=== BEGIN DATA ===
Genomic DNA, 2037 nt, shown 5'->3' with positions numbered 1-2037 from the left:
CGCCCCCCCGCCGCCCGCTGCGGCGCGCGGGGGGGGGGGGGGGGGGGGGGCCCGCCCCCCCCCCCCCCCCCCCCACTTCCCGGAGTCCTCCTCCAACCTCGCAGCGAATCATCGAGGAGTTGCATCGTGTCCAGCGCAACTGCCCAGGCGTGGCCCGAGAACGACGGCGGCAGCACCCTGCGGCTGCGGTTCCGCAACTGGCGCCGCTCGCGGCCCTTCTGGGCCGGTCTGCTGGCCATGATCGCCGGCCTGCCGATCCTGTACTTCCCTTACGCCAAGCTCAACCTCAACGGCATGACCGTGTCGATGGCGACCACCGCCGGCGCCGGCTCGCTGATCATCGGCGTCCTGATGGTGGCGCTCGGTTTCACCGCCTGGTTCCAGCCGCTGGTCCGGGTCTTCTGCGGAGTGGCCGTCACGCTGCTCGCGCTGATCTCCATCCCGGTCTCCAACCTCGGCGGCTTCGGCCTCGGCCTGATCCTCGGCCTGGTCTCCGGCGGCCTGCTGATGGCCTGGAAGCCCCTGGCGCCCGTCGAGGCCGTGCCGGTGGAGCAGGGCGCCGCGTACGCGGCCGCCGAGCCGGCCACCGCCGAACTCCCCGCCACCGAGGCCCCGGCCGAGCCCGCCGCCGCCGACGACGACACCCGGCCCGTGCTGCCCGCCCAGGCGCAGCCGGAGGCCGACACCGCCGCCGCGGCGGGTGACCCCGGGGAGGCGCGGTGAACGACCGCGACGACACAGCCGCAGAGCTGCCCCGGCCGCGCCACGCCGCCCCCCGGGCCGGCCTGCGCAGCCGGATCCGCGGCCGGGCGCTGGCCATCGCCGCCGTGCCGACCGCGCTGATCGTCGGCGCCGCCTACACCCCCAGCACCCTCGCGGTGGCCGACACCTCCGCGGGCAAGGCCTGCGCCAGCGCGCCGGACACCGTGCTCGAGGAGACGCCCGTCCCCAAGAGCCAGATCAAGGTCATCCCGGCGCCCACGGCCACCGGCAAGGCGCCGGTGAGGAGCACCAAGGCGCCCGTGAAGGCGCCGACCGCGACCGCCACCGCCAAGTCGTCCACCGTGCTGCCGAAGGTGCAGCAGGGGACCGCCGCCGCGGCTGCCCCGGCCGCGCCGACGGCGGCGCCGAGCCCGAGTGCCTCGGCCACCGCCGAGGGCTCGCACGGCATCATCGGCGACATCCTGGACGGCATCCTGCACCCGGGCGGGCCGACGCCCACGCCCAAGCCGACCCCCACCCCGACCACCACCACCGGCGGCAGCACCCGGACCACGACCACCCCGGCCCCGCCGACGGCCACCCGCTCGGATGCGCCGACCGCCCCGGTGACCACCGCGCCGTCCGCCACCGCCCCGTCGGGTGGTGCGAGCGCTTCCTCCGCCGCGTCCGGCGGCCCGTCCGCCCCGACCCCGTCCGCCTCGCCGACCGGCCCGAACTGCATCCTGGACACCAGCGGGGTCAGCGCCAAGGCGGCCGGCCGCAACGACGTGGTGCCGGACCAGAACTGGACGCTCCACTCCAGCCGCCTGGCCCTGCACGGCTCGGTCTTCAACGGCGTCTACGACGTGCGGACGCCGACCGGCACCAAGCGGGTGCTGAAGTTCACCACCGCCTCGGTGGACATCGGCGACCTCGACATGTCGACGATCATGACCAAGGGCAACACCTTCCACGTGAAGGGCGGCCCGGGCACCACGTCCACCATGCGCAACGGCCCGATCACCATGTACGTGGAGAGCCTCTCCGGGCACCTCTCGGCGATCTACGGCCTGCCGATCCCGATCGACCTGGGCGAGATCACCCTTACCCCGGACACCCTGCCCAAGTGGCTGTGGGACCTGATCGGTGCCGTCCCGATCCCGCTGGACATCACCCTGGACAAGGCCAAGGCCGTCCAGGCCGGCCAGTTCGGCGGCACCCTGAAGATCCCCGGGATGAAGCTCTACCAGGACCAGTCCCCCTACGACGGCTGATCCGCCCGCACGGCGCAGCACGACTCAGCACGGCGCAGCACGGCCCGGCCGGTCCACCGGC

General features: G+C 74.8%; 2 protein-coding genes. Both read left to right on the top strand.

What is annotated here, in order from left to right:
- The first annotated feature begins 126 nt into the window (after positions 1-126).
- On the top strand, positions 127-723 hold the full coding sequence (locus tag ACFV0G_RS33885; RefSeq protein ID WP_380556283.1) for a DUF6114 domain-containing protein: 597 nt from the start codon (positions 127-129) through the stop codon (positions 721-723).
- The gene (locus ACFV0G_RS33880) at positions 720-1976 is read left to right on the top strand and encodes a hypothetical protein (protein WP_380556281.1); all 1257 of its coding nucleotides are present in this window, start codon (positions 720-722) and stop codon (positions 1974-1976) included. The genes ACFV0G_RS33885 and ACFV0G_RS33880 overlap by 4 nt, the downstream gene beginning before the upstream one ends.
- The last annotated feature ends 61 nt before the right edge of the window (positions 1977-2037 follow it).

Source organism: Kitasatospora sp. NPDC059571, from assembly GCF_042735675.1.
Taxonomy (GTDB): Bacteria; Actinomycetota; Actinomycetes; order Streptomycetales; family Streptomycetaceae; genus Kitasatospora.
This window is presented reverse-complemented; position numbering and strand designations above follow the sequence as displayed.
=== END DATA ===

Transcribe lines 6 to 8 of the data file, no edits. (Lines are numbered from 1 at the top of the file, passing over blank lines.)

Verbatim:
- On the top strand, positions 127-723 hold the full coding sequence (locus tag ACFV0G_RS33885; RefSeq protein ID WP_380556283.1) for a DUF6114 domain-containing protein: 597 nt from the start codon (positions 127-129) through the stop codon (positions 721-723).
- The gene (locus ACFV0G_RS33880) at positions 720-1976 is read left to right on the top strand and encodes a hypothetical protein (protein WP_380556281.1); all 1257 of its coding nucleotides are present in this window, start codon (positions 720-722) and stop codon (positions 1974-1976) included. The genes ACFV0G_RS33885 and ACFV0G_RS33880 overlap by 4 nt, the downstream gene beginning before the upstream one ends.
- The last annotated feature ends 61 nt before the right edge of the window (positions 1977-2037 follow it).